The San Francisco Board of Education on Tuesday opposed The City’s nominations of three schools that are slated to become historic landmark sites over concerns that the designation could complicate the potential removal of a controversial mural at one of the nominated schools.
Last year, Sunshine School in the Mission, as well as the Richmond District’s Theodore Roosevelt Middle School and George Washington High School, were nominated by the nonprofit San Francisco Heritage for their historic relevance as well as architectural and social values.
The nominations are largely funded by the Historic Preservation Fund Committee and have been backed by the Historic Preservation Commission, which has recommended approval of the designation to The City’s Board of Supervisors.
But school board members objected to the nominations at an informational hearing held Tuesday, saying the board might be giving up too much of its autonomy in sanctioning future alterations or upgrades to the schools if landmark status is granted.
As the first “purpose-built public orthopedic school built west of the rockies,” Sunshine School is a “testament to San Francisco’s commitment to education and the wellbeing of children with disabilities,” San Francisco Preservation Planner Desiree Smith said Tuesday.
Roosevelt Middle School and Washington High School were designed by renowned local architect Timothy Pflueger. While Roosevelt houses three New Deal-era murals, Washington is also home to “several historically significant artworks” from the era, according to Smith.
But several murals inside of Washington High have drawn the ire of the school board commissioners.
While one depicts enslaved African Americans, a portion of another 1,600-square-foot mural inside of the school’s lobby appears to show the body of a dead Native American man amid white colonizers, and has been deemed particularly problematic.
“The [Native American Parent Advisory Committee] recently brought forward to the board a set of concerns about the of mural and [asked] for it to be removed,” said Commissioner Matt Haney. “We want to have respect for our students and communities that have concerns and allow that conversation to take place before we complicate it.”
Once a property is designated as a landmark at the local level, “any [new] building permit triggers a specialized permit review process,” according to Smith, who added that because the school sites are owned by the school district, they are considered to be “state land” and exempt from local planning code.
“A landmark designation will not change how these properties are maintained or upgraded by the school district,” said Smith, adding that the designations are “purely honorific.”
Despite that assurance, the commissioners maintained the designations could complicate conversations between the school board and the Washington High community.
“Even though we don’t fall under [city] jurisdiction, our concern is it will still be the optics and public push that will prevent us to do the kinds of things we want to be doing around our schools,” said School Board President Hydra Mendoza McDonnell.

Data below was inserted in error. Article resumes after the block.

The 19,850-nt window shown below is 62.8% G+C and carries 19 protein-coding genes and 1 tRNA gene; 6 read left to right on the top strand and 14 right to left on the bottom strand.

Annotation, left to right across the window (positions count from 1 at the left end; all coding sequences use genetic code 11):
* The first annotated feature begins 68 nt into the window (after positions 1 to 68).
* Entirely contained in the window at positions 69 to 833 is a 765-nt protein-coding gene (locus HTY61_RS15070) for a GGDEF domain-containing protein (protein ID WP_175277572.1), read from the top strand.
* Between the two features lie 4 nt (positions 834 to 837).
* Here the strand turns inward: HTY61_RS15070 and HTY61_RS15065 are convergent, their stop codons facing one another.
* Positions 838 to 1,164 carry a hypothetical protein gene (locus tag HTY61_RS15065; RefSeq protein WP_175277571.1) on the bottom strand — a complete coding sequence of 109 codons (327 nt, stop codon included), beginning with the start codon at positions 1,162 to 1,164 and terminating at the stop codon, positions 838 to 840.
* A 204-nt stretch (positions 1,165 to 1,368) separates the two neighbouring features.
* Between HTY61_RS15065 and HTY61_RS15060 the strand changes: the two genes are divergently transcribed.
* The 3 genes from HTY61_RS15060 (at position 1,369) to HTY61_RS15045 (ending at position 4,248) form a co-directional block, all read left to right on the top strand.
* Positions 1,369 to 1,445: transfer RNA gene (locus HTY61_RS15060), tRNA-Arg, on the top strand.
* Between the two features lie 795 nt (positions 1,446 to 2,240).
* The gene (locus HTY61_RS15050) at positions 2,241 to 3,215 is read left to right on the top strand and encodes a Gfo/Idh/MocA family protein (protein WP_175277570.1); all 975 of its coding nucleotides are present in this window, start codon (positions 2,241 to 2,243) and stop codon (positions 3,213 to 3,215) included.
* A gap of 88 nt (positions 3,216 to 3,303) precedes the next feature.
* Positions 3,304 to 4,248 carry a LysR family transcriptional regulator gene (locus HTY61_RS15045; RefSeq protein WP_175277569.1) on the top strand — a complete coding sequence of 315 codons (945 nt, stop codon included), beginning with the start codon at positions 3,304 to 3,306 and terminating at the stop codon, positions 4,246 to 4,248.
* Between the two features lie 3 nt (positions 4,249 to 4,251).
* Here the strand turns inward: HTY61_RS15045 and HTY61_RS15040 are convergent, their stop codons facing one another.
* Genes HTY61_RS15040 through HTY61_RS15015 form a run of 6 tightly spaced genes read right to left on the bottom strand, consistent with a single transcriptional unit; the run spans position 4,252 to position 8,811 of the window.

Haney, who is a supervisorial candidate for District 6, in 2016 called for a name change for George Washington High School that would not honor a “slave owner.” The suggestion sparked a national debate, and Haney said on Wednesday that he would still stand behind it if it was wanted by the school’s community, though the landmark designation could potentially complicate this process.
I always thought it was something that our schools in our district should have the opportunity to consider and discuss,” said Haney. “I still think that [the school] should take up that conversation if it’s something that they feel strongly about, but I’m not pushing it.”
On Tuesday, one of the historians who authored the landmark nominations suggested the intentions of Victor Arnautoff, the artist who painted the mural in question at George Washington, were taken out of context.
“I, too, was shocked when I first saw that figure … especially when I heard there’s a tradition at the school to say, ‘Let’s meet at the dead indian,’” said historian Donna Graves. However Graves said that the painter’s motives “were more positive.”
“The figures depicted over [the] Native American male [are] painted gray and are the only deathly hued people in a very colorful cycle that covers thousands of square feet in [the school’s] lobby,” said Graves, explaining that Arnautoff, a leftist muralist, likely intended to undermine Washington’s perception at the time.
“In all of the large murals at [Washington High] Arnautoff presented a counter narrative to what is prevailing in high school textbooks today,” said Robert Cherny, a professor emeritus of history at San Francisco State University. “In two, he put Native Americans in the center. In a third, enslaved African Americans [were] in the center, and in a fourth, working-class Americans [were] in the center.”
That interpretation, however, was met with criticism by Commissioner Shamann Walton.
“I don’t understand how people who are not affected by the depiction of the mural can come in here and tell us how Native Americans … should see the mural and what’s on there, when they came here and told us it was offensive to them and caused problems and issues for their community,” Walton said.